Smoking cannabis to feel less depressed is a well-known phenomenon- but does it actually work?
A study has recently warned that the teenagers who begin smoking pot early are at an increased risk of depression and heightened feelings of negative emotionality.
According to researchers, young people with cannabis-dependence have an altered brain function that may be the source of emotional disturbances and increased psychosis risk. The alterations were most pronounced in people who started using cannabis at a young age.
The findings reveal potential negative long-term effects of heavy cannabis use on brain function and behaviour.
Study authors Dr Peter Manza, Dardo Tomasi and Nora Volkow of the National Institute on Alcohol Abuse and Alcoholism, Bethesda, Maryland, assessed 441 young adults and compared a smaller set of 30 people who met criteria for cannabis abuse with 30 controls.
People with heavy cannabis use had abnormally high connectivity in brain regions important for reward processing and habit formation. The same regions have also been pegged in the development of psychosis in previous research.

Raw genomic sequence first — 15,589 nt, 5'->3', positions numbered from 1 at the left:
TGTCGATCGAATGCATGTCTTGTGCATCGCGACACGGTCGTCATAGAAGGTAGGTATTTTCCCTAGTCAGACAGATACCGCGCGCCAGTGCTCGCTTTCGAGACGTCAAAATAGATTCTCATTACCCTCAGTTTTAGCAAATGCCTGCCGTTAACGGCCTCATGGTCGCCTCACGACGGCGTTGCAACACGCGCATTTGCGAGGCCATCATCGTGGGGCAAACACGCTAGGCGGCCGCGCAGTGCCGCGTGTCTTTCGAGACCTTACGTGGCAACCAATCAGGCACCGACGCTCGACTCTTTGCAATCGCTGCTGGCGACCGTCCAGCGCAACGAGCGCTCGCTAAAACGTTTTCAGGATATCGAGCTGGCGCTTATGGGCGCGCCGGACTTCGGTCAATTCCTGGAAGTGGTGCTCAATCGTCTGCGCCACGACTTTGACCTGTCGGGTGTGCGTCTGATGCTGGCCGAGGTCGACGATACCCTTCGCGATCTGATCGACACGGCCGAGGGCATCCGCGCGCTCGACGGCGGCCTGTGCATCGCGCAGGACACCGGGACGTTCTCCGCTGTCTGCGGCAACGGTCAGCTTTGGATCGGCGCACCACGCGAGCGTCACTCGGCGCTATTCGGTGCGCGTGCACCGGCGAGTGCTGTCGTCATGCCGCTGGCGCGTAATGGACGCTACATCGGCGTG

Dr Cameron Carter explained, “These brain imaging data provide a link between changes in brain systems involved in reward and psychopathology and chronic cannabis abuse, suggesting a mechanism by which heavy use of this popular drug may lead to depression and other even more severe forms of mental illness”.
The brain alterations were also associated with heightened feelings of negative emotionality, especially alienation, where one feels a sense of hostility or rejection from others. The link points to a potential biological mechanism for why feelings of alienation are often profoundly increased in people with cannabis dependence.
“Interestingly, the hyperconnectivity was strongest in the individuals who began using cannabis in early adolescence”, Dr Manza added. Adolescence is a critical period of brain development, making early use of cannabis particularly detrimental, they noted. The research appears in Biological Psychiatry: Cognitive Neuroscience and Neuroimaging journal.